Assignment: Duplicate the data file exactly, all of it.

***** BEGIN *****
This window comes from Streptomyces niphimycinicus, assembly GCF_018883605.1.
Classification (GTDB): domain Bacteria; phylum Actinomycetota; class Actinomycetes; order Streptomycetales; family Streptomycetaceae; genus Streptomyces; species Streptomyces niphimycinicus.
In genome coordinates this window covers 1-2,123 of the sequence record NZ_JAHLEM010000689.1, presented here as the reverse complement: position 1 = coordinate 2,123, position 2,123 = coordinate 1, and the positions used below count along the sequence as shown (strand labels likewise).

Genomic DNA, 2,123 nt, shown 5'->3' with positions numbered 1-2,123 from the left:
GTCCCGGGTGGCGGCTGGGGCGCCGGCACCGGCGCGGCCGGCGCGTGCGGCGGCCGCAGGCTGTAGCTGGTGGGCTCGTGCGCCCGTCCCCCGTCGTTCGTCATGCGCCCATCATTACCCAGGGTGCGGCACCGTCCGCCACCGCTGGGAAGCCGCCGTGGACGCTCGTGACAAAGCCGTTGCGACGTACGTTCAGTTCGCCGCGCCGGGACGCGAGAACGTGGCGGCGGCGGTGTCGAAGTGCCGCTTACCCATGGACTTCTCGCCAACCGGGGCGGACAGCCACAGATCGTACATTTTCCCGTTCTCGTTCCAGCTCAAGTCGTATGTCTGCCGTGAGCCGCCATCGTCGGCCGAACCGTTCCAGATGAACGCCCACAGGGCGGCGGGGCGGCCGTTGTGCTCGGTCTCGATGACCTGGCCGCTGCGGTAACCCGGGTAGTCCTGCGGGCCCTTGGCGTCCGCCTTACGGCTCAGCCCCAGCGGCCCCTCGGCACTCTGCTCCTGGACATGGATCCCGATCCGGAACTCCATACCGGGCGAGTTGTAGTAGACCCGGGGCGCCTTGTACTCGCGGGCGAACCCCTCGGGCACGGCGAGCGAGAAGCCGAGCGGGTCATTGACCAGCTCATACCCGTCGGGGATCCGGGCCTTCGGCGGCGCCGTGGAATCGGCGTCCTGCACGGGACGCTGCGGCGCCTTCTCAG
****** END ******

This window comes from Streptomyces niphimycinicus, assembly GCF_018883605.1.
Classification (GTDB): domain Bacteria; phylum Actinomycetota; class Actinomycetes; order Streptomycetales; family Streptomycetaceae; genus Streptomyces; species Streptomyces niphimycinicus.
In genome coordinates this window covers 1-2,123 of the sequence record NZ_JAHLEM010000689.1, presented here as the reverse complement: position 1 = coordinate 2,123, position 2,123 = coordinate 1, and the positions used below count along the sequence as shown (strand labels likewise).

Genomic DNA, 2,123 nt, shown 5'->3' with positions numbered 1-2,123 from the left:
GTCCCGGGTGGCGGCTGGGGCGCCGGCACCGGCGCGGCCGGCGCGTGCGGCGGCCGCAGGCTGTAGCTGGTGGGCTCGTGCGCCCGTCCCCCGTCGTTCGTCATGCGCCCATCATTACCCAGGGTGCGGCACCGTCCGCCACCGCTGGGAAGCCGCCGTGGACGCTCGTGACAAAGCCGTTGCGACGTACGTTCAGTTCGCCGCGCCGGGACGCGAGAACGTGGCGGCGGCGGTGTCGAAGTGCCGCTTACCCATGGACTTCTCGCCAACCGGGGCGGACAGCCACAGATCGTACATTTTCCCGTTCTCGTTCCAGCTCAAGTCGTATGTCTGCCGTGAGCCGCCATCGTCGGCCGAACCGTTCCAGATGAACGCCCACAGGGCGGCGGGGCGGCCGTTGTGCTCGGTCTCGATGACCTGGCCGCTGCGGTAACCCGGGTAGTCCTGCGGGCCCTTGGCGTCCGCCTTACGGCTCAGCCCCAGCGGCCCCTCGGCACTCTGCTCCTGGACATGGATCCCGATCCGGAACTCCATACCGGGCGAGTTGTAGTAGACCCGGGGCGCCTTGTACTCGCGGGCGAACCCCTCGGGCACGGCGAGCGAGAAGCCGAGCGGGTCATTGACCAGCTCATACCCGTCGGGGATCCGGGCCTTCGGCGGCGCCGTGGAATCGGCGTCCTGCACGGGACGCTGCGGCGCCTTCTCAG